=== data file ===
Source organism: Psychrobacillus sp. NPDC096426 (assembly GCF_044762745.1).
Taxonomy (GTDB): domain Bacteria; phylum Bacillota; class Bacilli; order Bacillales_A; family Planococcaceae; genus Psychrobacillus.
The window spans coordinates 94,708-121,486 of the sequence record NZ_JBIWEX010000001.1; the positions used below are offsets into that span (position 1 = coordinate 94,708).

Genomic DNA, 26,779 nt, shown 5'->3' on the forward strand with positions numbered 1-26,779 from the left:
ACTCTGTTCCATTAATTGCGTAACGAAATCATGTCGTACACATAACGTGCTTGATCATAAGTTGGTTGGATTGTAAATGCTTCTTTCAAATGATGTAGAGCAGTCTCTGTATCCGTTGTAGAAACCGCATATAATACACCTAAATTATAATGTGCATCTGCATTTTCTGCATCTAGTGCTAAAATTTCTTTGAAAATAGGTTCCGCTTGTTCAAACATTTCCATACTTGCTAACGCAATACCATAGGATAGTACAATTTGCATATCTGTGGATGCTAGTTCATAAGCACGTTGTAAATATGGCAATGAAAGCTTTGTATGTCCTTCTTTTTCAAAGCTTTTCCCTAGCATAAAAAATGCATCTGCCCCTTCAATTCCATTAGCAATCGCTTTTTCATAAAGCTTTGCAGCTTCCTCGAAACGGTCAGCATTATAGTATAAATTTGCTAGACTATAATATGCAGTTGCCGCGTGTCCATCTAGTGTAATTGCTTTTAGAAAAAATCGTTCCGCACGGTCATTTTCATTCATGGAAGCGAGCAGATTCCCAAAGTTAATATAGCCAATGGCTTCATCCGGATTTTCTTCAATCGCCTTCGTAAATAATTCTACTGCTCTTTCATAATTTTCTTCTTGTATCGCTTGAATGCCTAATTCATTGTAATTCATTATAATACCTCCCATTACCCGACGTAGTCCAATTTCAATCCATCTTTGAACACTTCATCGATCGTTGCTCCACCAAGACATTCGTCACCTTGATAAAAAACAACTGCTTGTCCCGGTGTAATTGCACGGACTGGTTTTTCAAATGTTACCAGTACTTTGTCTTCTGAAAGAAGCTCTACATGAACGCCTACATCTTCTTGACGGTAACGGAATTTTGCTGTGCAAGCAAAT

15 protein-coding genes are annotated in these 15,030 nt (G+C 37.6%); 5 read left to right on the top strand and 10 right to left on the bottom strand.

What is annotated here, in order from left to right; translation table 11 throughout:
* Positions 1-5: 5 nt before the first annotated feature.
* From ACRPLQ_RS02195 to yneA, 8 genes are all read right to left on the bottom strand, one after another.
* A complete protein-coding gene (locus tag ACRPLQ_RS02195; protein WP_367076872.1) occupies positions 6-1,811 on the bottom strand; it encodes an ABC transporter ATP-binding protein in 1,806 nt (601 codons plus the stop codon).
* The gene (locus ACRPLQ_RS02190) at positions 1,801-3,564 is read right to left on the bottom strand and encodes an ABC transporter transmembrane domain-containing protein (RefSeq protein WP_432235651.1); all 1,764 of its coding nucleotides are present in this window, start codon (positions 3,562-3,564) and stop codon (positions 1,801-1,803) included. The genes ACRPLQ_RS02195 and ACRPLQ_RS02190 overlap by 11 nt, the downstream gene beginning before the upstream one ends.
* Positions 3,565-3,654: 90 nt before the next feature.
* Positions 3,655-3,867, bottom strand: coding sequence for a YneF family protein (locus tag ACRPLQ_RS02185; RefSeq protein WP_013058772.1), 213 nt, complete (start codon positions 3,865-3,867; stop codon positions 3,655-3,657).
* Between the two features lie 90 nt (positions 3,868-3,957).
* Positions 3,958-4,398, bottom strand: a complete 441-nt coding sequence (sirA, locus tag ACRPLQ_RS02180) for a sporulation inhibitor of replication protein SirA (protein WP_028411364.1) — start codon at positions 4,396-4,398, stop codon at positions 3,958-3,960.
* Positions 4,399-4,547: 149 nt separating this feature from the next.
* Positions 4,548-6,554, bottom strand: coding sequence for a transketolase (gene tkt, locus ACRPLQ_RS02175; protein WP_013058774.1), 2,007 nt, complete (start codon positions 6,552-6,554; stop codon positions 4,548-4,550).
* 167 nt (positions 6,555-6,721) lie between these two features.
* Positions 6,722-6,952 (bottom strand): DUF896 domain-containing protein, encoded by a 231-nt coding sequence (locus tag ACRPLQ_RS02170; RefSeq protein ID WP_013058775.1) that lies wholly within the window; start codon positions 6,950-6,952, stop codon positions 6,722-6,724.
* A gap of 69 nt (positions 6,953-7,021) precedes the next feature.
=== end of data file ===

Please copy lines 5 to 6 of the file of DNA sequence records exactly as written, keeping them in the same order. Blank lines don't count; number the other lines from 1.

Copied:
ACTCTGTTCCATTAATTGCGTAACGAAATCATGTCGTACACATAACGTGCTTGATCATAAGTTGGTTGGATTGTAAATGCTTCTTTCAAATGATGTAGAGCAGTCTCTGTATCCGTTGTAGAAACCGCATATAATACACCTAAATTATAATGTGCATCTGCATTTTCTGCATCTAGTGCTAAAATTTCTTTGAAAATAGGTTCCGCTTGTTCAAACATTTCCATACTTGCTAACGCAATACCATAGGATAGTACAATTTGCATATCTGTGGATGCTAGTTCATAAGCACGTTGTAAATATGGCAATGAAAGCTTTGTATGTCCTTCTTTTTCAAAGCTTTTCCCTAGCATAAAAAATGCATCTGCCCCTTCAATTCCATTAGCAATCGCTTTTTCATAAAGCTTTGCAGCTTCCTCGAAACGGTCAGCATTATAGTATAAATTTGCTAGACTATAATATGCAGTTGCCGCGTGTCCATCTAGTGTAATTGCTTTTAGAAAAAATCGTTCCGCACGGTCATTTTCATTCATGGAAGCGAGCAGATTCCCAAAGTTAATATAGCCAATGGCTTCATCCGGATTTTCTTCAATCGCCTTCGTAAATAATTCTACTGCTCTTTCATAATTTTCTTCTTGTATCGCTTGAATGCCTAATTCATTGTAATTCATTATAATACCTCCCATTACCCGACGTAGTCCAATTTCAATCCATCTTTGAACACTTCATCGATCGTTGCTCCACCAAGACATTCGTCACCTTGATAAAAAACAACTGCTTGTCCCGGTGTAATTGCACGGACTGGTTTTTCAAATGTTACCAGTACTTTGTCTTCTGAAAGAAGCTCTACATGAACGCCTACATCTTCTTGACGGTAACGGAATTTTGCTGTGCAAGCAAAT

15 protein-coding genes are annotated in these 15,030 nt (G+C 37.6%); 5 read left to right on the top strand and 10 right to left on the bottom strand.